Polyphthalamide (PPA) is a semi-aromatic, high-performance plastic that is characterised by exceptional heat resistance. PPA plastic is often the best economical and technical choice for components in the automotive and electronics industry with high demands.




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General description

PPA plastics are thermoplastics belonging to the semi-crystalline aromatic polyamides and are usually used in a glass or mineral reinforced or filled form to increase stiffness for high temperature applications. Polyphthalamide is characterised by high heat resistance, good dimensional stability and low warpage, as well as minimal moisture absorption. PPA plastic is not only very stiff and tensile but also has a significantly higher notched impact strength than comparable plastics. PPA plastic is often used instead of metal or more expensive thermoplastics.


PPA plastics are semi-crystalline aromatic polyamides and belong to the class of thermoplastics. Polyphthalamides are semi-aromatic polyamides with amide groups, which are alternately bonded to aliphatic groups and to benzenedicarboxylic acid groups. The properties of PPA plastics differ from those of aliphatic polyamides and aromatic polyamides (aramides).



The production of polyphthalamide requires terephthalic acid or isophthalic acid or a combination of both and at least one aliphatic diamine, such as hexamethylenediamine. PPA plastics are only partially aromatic, as the aromatic acid content accounts for 55 mole percent or more of the repeating units in the polymer chain.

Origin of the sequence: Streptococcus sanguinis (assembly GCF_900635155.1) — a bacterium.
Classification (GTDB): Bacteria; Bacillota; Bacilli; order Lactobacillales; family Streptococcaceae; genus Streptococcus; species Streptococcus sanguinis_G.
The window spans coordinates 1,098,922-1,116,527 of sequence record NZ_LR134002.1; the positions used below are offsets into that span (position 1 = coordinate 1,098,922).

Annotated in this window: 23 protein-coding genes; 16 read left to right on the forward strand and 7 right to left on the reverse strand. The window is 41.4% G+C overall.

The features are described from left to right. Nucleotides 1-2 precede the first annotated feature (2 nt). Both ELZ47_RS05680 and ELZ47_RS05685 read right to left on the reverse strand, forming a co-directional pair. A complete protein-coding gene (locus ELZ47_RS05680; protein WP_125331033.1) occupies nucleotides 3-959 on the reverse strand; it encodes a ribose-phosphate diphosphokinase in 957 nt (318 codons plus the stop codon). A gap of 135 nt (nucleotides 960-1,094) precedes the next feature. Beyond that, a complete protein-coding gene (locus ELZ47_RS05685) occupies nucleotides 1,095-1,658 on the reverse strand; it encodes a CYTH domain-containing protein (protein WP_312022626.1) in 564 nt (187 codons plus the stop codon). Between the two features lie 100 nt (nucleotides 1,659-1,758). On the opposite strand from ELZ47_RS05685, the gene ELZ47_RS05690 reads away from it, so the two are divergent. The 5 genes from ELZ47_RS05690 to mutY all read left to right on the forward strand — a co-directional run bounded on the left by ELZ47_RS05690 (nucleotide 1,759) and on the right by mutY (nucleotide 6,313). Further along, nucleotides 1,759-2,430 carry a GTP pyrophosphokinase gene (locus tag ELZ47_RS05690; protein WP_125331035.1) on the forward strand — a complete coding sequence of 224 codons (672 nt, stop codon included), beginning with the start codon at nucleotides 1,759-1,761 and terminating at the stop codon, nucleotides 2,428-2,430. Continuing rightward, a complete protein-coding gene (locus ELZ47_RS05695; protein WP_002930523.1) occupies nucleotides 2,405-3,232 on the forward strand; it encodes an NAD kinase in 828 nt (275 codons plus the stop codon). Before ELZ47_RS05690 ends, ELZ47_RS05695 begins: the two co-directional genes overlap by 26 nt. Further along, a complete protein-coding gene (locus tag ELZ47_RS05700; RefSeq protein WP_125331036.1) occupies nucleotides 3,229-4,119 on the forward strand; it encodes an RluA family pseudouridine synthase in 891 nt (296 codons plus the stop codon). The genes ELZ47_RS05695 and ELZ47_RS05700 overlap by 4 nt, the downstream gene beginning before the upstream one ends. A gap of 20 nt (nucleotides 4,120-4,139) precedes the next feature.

The aromatic part of the polymer backbone has a significant influence on the properties of the material by increasing the melting point, stiffness, heat resistance and chemical resistance, but reducing moisture absorption.


In addition to excellent heat resistance, polyphthalamide is characterised by good dimensional stability with low warpage. Tensile strength, stiffness and notched impact strength are high, moisture absorption is at 0.1 to a maximum of 0.3 % and thus lower than with other polyamides. As a result, PPA plastics exhibit minimal deformation due to water absorption.

The glass transition temperature of PPA plastics rises with the proportion of terephthalic acid. If more than 55 % of the acidic content of a PPA plastic consists of isophthalic acid, the copolymer behaves amorphously. Amorphous PPA plastics are suitable for warpage and transparency.

The crystallinity of the material contributes to chemical resistance and excellent mechanical properties in the temperature range between the glass transition temperature and the melting point.

Chemical resistance

Compared to conventional polyamides, polyphthalamides have a higher chemical resistance. PPA plastics are also resistant to various aggressive chemicals, such as brake fluid, synthetic engine oil, biodiesel fuel, transmission fluid, glycols, de-icing salt, sulphuric acid, zinc chloride, calcium chloride and transformer oil.

Polyphthalamides have excellent corrosion resistance and adhere directly to a number of elastomers such as plastic-rubber composites without the need for a bonding agent.

Untreated PPA compounds are not flame-retardant and are attacked by strong oxidising agents as well as mineral acids, formic acid and acetic acid.

Processing techniques

The majority of non-fibrous PPA plastics are sold as granules and are processed by injection moulding. Polyphthalamide can be welded, screwed, glued, riveted, snap-fitted and soldered. Mechanical processing is done by sawing, planing, milling, drilling or turning. The surfaces of PPA plastics can be painted without any problems.